Absolutely not. In fact, if you’re buying expensive computers when all you do is type word documents and fill in spreadsheets, then you’re costing your company a lot of money each year. Don’t buy into the idea that you need powerful computers in order to work in your office. Unless you’re doing audio production, video editing or graphic design, then you don’t need a powerful computer at all.

In fact, most businesses can get away with cheap office-based laptops that are perfect for remote working due to how portable they are. If you only work on light documents, then you don’t need powerful computers just because you work in a professional environment.

  1. An Antivirus and Firewall Are All You Need to Stay Secure

People have this strange idea that hackers are people that sit behind computers staring at a dozen monitors day and night to try and “crack” someone’s password. The fact is, this is a huge misconception and isn’t how hackers operate at all. If a hacker was really trying to brute-force a password by entering lots of different combinations of letters and numbers, then they would use a brute-forcing tool run by a computer, not their own hands and a keyboard.

What hackers actually do is use social engineering and security exploits to break into a company’s privacy. Companies like Brennan IT specialise in patching up these sorts of vulnerabilities in your office hardware, and even secure programs like antiviruses and firewalls can have vulnerabilities that hackers use to steal your information. They also use social engineering to try and get your employee’s details. For instance, they might phone one of your employees and pretend to be a security firm or an important company, ask for their information and use it against them.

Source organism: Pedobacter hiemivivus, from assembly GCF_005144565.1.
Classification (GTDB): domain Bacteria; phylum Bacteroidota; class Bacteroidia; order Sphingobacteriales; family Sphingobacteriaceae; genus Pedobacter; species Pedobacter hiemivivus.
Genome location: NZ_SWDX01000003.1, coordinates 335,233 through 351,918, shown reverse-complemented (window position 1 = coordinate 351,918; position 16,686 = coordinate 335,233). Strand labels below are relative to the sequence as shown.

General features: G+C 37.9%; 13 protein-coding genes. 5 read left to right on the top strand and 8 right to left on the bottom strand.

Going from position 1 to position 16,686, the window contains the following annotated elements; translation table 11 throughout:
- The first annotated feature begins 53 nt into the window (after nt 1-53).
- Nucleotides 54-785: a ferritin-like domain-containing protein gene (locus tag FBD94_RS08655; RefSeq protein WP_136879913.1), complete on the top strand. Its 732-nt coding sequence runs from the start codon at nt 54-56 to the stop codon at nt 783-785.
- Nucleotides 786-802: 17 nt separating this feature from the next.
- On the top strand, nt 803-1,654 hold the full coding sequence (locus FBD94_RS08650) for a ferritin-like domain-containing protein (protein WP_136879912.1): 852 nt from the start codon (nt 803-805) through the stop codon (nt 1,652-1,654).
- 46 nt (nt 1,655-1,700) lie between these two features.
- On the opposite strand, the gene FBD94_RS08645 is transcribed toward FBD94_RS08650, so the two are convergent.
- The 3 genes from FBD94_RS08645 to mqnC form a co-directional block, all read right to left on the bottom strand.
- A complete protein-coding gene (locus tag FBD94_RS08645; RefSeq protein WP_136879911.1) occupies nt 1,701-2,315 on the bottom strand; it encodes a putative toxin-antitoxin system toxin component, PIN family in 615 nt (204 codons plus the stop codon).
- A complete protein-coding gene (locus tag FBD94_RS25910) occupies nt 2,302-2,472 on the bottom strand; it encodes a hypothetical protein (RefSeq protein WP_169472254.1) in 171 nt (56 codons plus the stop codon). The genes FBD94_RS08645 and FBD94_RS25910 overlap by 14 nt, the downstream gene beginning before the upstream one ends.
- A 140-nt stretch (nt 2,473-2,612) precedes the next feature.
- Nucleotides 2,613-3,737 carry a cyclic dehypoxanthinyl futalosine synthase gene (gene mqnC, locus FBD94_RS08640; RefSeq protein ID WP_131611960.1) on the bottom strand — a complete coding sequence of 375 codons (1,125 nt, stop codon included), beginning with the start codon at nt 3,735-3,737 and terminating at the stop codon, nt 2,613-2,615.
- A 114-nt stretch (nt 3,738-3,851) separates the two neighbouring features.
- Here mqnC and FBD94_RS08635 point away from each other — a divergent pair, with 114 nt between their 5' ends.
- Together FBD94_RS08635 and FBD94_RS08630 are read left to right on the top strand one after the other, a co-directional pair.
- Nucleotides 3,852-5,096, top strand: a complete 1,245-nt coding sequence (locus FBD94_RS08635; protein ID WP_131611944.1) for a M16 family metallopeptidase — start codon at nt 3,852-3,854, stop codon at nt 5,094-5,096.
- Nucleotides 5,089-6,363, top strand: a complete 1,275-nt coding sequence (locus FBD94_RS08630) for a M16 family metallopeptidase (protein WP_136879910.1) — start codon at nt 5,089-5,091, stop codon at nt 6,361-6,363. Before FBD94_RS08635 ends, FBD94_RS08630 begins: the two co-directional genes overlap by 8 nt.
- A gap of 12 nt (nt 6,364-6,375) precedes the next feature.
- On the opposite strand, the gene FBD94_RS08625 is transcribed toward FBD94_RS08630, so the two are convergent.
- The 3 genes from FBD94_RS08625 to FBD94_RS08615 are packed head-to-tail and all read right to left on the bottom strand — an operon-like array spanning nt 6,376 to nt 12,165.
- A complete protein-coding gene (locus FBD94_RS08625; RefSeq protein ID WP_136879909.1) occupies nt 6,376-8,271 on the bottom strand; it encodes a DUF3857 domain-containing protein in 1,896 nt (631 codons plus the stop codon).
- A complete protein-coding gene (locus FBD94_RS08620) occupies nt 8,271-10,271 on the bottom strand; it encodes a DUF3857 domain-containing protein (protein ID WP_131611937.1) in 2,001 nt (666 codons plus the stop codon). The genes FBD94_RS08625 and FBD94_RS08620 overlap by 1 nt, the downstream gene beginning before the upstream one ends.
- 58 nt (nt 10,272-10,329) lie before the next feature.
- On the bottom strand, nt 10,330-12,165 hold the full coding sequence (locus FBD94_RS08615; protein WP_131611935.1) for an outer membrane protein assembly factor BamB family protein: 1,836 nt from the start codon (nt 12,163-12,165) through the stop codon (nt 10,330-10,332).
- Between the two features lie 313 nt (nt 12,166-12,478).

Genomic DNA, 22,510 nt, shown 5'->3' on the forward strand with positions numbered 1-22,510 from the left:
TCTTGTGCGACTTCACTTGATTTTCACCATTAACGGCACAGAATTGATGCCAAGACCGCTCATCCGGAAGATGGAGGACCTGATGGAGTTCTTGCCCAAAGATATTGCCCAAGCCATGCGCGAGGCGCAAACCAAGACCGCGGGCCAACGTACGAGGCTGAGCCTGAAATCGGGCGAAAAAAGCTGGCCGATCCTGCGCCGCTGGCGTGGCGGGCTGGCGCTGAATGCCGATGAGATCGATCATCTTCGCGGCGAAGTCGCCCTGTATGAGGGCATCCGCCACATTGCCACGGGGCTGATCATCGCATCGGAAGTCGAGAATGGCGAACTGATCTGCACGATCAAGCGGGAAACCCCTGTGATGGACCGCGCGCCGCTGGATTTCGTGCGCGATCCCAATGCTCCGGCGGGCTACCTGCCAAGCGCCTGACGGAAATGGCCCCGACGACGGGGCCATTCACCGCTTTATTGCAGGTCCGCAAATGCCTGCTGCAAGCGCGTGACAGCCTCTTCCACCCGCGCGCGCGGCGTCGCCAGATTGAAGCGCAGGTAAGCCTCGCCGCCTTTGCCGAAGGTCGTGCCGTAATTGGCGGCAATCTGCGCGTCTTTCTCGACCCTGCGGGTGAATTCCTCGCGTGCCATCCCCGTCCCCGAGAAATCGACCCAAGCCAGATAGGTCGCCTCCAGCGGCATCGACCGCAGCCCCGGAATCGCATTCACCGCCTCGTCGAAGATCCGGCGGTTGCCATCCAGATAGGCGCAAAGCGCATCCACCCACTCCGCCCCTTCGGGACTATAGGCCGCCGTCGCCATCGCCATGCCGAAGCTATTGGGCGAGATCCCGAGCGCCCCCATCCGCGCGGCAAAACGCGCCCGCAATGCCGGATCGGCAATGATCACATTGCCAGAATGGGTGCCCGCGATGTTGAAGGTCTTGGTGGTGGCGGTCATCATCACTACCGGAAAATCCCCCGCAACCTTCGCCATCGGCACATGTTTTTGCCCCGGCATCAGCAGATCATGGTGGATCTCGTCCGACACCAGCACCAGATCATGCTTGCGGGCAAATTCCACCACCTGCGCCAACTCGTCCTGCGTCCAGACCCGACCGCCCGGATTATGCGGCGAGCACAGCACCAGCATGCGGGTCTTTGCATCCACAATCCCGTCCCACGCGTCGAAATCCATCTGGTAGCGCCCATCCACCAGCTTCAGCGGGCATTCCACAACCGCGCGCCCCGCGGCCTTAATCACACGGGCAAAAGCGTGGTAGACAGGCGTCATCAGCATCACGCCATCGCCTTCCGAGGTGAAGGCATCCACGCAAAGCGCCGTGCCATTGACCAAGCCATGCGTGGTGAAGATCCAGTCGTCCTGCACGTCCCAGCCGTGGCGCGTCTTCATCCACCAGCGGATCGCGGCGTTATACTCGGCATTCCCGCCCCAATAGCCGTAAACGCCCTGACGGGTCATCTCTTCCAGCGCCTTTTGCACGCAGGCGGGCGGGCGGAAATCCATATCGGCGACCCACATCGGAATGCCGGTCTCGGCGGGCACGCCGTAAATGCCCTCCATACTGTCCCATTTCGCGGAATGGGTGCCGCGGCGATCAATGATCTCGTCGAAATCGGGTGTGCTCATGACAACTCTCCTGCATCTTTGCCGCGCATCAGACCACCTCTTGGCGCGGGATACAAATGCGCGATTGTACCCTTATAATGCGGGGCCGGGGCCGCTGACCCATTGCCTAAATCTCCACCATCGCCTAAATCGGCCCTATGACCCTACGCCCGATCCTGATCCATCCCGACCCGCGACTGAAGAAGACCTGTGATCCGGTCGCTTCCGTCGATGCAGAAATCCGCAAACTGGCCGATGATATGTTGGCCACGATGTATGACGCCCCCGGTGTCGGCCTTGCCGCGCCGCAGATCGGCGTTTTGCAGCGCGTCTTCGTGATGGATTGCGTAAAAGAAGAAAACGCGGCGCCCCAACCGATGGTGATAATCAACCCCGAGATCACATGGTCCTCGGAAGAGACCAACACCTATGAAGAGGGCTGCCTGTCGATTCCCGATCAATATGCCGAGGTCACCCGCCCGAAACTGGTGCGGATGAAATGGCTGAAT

As a result, it’s important that you train your employees on how to be secure when using the internet, who to trust and who to report to the authorities as imposters, and how they can keep all of their information safe and secure. While an antivirus and firewall are important, it’s even more important to educate yourself on how digital threats can affect your business and how to defend against it.

  1. New Hard Drives Don’t Fail as Often as Old Ones

No one knows where this myth started, but it’s absolutely ridiculous. If you’re going to buy a hard drive with moving parts, then it’s going to eventually fail like any other device or component that has moving parts. The best way to get around this is to use secure RAID configurations for storage so that you always have redundant space that can secure your files in the event a computer breaks or your servers fail.

Even if you buy the most expensive hard drives that market can offer, there’s always a chance they will fail the next day and you could lose business-critical data. If you want to really be secure, then make sure you hire a networking expert to help you set up a RAID.

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About the author /


Simon is a creative and passionate business leader dedicated to having fun in the pursuit of high performance and personal development. He is co-founder of Applied Change, a Business Change consultancy based in the UK. Simon is also an Ambassador for Gloucestershire business. Simon is an Associate Member of the Chartered Institute of Professional Development.